Swiss finance heads say they want to adopt a set of principles that will prevent "excessive" competition among the cantons in the setting of tax rates.
It follows a controversial decision by canton Obwalden to introduce the lowest corporate taxes in Switzerland.
The cantonal finance directors discussed Obwalden's newly introduced degressive tax system at a meeting in Bern on Friday. But they took no position on the issue.
At the end of the meeting they announced they had agreed to set up a working group to draw up guidelines for cantonal tax systems.
Switzerland's 26 cantons are responsible for setting their own tax rates and in some cases compete against each other to attract businesses and wealthy residents.
Obwalden sparked criticism from some cantons after voting in the lowest corporate tax rates in Switzerland on January 1, while 18 rivals also lowered their taxes in the New Year.
Kurt Stalder, a spokesman for the Conference of Cantonal Finance Directors, told swissinfo the directors were in favour of a certain degree of competition as they believed this prevented taxes from constantly increasing. But too much competition was unhealthy.
"The finance directors don't want us to get sucked into a downwards spiral, with the cantons seeking to outdo each other by reducing taxes," Stalder said. "This just results in a big hole in the budget because of decreased income."
Stalder said the situation in canton Obwalden had been clearly explained at the meeting, but that the finance chiefs had decided not to take a position on it. Instead they had agreed to set up a working group to look at the tax rules and make specific recommendations as to how they can be improved.
The sub-group of finance directors is expected to report back in a few months.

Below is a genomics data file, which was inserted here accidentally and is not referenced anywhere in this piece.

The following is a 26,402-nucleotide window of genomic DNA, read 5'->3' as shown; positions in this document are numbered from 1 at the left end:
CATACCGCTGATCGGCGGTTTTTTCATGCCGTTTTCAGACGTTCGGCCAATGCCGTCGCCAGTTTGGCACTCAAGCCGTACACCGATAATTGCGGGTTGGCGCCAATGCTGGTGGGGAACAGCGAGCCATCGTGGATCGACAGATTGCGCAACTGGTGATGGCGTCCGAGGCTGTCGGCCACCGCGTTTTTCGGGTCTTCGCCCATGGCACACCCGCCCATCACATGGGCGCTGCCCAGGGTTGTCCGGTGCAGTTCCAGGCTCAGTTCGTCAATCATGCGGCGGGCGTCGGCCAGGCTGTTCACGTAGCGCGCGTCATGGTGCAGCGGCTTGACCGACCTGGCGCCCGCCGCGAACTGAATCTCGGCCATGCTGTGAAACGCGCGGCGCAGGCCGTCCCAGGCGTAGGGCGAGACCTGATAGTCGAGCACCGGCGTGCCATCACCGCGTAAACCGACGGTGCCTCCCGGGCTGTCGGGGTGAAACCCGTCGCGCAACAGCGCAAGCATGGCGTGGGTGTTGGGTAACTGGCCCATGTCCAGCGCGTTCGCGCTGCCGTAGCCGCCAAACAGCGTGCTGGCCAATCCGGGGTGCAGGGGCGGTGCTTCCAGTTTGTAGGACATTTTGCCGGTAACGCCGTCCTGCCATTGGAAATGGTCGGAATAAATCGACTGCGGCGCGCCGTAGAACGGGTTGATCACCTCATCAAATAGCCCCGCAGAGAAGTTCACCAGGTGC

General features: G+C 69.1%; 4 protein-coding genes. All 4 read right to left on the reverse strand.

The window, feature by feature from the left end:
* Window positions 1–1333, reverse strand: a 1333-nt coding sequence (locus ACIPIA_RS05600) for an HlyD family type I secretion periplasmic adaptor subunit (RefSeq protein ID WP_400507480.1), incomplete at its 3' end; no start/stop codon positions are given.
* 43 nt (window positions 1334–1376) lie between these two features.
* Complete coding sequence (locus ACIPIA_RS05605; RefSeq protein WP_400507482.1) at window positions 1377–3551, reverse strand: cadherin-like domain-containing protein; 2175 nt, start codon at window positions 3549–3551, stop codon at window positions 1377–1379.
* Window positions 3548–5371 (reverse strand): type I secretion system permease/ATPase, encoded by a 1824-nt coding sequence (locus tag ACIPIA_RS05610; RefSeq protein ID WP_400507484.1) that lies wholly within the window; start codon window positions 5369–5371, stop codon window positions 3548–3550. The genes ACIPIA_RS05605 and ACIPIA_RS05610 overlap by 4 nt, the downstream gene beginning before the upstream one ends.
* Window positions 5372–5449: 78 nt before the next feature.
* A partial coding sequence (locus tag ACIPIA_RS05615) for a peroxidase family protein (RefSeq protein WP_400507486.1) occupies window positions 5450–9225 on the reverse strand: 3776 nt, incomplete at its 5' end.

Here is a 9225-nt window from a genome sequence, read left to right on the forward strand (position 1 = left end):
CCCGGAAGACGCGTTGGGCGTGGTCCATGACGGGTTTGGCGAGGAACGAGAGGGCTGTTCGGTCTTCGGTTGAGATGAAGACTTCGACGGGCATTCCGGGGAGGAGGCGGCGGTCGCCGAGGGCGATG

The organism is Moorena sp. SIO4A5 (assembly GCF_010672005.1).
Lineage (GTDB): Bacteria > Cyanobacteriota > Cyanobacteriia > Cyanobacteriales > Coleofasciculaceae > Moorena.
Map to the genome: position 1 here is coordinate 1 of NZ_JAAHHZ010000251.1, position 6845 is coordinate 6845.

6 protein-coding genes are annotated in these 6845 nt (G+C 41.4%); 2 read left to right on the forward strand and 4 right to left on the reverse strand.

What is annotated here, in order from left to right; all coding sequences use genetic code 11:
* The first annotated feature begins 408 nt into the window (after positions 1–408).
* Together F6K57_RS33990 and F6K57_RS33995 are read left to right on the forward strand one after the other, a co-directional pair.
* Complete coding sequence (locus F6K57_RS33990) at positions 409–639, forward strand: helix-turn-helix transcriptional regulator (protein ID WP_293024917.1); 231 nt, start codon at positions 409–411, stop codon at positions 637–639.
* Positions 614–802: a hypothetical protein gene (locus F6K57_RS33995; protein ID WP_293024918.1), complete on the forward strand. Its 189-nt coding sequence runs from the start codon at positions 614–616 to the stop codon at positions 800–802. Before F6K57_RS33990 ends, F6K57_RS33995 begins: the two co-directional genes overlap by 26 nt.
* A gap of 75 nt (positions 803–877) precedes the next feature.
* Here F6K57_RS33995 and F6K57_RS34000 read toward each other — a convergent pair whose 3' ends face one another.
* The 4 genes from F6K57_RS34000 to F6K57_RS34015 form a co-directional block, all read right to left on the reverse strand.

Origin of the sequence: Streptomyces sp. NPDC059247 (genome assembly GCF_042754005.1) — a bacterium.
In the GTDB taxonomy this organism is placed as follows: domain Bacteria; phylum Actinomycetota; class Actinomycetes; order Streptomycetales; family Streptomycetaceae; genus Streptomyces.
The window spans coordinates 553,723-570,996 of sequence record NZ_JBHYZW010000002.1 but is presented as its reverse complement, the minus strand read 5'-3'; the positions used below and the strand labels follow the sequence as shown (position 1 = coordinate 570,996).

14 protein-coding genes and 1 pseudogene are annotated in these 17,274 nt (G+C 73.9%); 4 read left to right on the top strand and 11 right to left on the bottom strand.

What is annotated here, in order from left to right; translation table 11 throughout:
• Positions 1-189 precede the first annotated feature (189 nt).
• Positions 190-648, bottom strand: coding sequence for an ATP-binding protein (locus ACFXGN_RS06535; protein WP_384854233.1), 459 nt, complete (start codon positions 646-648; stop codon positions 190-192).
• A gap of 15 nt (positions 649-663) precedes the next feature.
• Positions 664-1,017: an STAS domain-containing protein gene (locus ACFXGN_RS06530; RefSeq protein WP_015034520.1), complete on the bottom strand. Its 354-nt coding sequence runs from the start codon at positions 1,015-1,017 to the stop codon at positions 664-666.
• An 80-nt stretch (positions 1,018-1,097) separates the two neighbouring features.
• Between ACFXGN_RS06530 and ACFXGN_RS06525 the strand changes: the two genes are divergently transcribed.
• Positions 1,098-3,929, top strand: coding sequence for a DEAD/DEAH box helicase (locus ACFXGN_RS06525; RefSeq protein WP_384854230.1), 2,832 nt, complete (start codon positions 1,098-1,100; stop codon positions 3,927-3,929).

Under a degressive (or regressive) income tax system rates fall as personal income rises. The system in Obwalden reduces taxes for all residents, but especially for those earning over SFr300,000 ($233,000) a year.
The scheme ran into opposition from the centre-left Social Democratic Party, which considers the degressive tax unfair.
The party had initially vowed to fight the new tax system, and had encouraged residents to take the issue to court. But on Friday it announced it did not now intend to mount a legal challenge.
Canton Zurich is also unhappy with Obwalden's move. It believes it is disadvantaged by smaller neighbouring cantons lowering their taxes.
Finance Minister Hans-Rudolf Merz on Friday spoke out in favour of tax competition among the cantons, saying this is a fundamental element of the tax system in Switzerland.
Merz said the only alternative to competition was tax cartels.
swissinfo with agencies
Last December canton Obwalden voted to introduce a degressive tax system that came into force on January 1.
The system reduces taxes for all residents, but more so for those earning over SFr300,000 a year.
Corporate tax rates were slashed to just 6.6%, becoming the lowest in Switzerland. Property tax dropped by at least 30%.
Switzerland sets some of the lowest corporate tax rates in the world, attracting multinational companies to set up holdings in cantons such as Zug, Schwyz, Nidwalden and Obwalden.
The European Union believes this may contravene the 1972 Free Trade Agreement signed by Switzerland and the EU.
Swiss and European Commission officials met on December 15 in an effort to resolve the problem, but progress was limited. The EC may take retaliatory measures if it can prove its case against Switzerland by the end of March.
In compliance with the JTI standards